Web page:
WXXI AM News

Pets help save the lives of other pets through local blood bank

Jun 19, 2019

Jaeger is a regular blood donor for pets in need of a transfusion.
Credit Beth Adams/WXXI News

It’s not unusual for the supply of blood donations to run low during the summer months as donors are on vacation and out of their normal routines. The Rochester chapter of the American Red Cross says it received more than double its goal of donors for a blood drive Wednesday in Henrietta.

The turnout might have something to do with the location. The drive was held at Monroe Veterinary Specialists & Emergency Services.

"I think the pet community just naturally has a big heart and I think they heard about this and just wanted to do something to help and pay it forward," said Red Cross spokesperson Patty Corvaia.

The Red Cross is teaming up with the veterinary clinic to call attention to the fact that just like humans, pets also need blood transfusions when they experience trauma or suffer from a range of illnesses. Monroe Veterinary Associates recently established a blood bank that collects donations from local dogs and cats.  Previously, they used to rely on shipments of blood from as far away as California and sometimes the critical blood supply ran short.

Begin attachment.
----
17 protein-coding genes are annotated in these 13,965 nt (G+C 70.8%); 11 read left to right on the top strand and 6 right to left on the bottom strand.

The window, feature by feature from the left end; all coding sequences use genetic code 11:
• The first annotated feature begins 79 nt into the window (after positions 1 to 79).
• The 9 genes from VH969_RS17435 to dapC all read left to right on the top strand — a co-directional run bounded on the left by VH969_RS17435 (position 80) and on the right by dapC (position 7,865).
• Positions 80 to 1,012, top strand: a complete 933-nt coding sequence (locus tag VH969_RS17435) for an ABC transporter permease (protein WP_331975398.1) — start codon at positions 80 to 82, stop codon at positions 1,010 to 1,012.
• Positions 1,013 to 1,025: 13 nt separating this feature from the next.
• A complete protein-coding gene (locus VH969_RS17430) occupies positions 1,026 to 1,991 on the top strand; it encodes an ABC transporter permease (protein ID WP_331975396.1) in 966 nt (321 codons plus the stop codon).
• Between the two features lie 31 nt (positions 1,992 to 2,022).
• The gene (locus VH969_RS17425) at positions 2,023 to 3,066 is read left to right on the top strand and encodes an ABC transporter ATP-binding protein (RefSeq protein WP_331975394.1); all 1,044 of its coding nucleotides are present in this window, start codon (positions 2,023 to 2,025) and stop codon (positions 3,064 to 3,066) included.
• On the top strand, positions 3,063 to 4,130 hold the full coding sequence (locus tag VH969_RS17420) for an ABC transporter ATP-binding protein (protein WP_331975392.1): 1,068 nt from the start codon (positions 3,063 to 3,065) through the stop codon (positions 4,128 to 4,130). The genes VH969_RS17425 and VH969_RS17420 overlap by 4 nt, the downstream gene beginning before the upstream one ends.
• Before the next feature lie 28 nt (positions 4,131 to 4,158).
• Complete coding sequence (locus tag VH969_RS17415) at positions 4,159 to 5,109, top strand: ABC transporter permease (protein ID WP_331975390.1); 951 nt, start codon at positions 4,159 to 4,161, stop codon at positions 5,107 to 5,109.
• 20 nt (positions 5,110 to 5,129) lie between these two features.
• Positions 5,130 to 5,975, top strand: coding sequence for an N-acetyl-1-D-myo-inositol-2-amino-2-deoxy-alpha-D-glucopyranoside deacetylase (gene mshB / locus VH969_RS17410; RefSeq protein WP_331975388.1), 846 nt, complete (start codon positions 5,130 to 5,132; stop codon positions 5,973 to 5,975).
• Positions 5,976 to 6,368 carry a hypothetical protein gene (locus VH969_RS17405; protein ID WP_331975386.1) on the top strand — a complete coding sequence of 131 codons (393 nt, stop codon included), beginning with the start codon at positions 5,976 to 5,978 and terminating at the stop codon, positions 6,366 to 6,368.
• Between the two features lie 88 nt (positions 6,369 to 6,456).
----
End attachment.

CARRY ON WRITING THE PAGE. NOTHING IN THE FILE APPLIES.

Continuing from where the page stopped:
A 200-pound English Mastiff named Jaeger is a regular donor.

"He actually loves it," said the dog's owner, Kathy Sercu. "He got trained from very young. I have stairs I carry with me. He walks himself up on the table. He lays on his side and just lays there."  

Sercu is a veterinary technician at Perinton Veterinary Hospital.  All of the 12 dogs and seven cats that currently donate blood belong to staff members within the Monroe Veterinary Associates group.  Less than two ounces of blood will be taken from a cat, but a large dog like Jaeger can donate up to one liter of blood. 

"We know that they're volunteers by their willingness to sit still for the blood donations and them being happy," explained blood bank coordinator Valerie Clifford. "We reward them with lots of love and food afterward, always."

The animal donors are screened for infectious disease and a sufficient supply of red blood cells before any blood is taken.  At least for now, the blood bank is not asking for donations from pets owned by the public at large.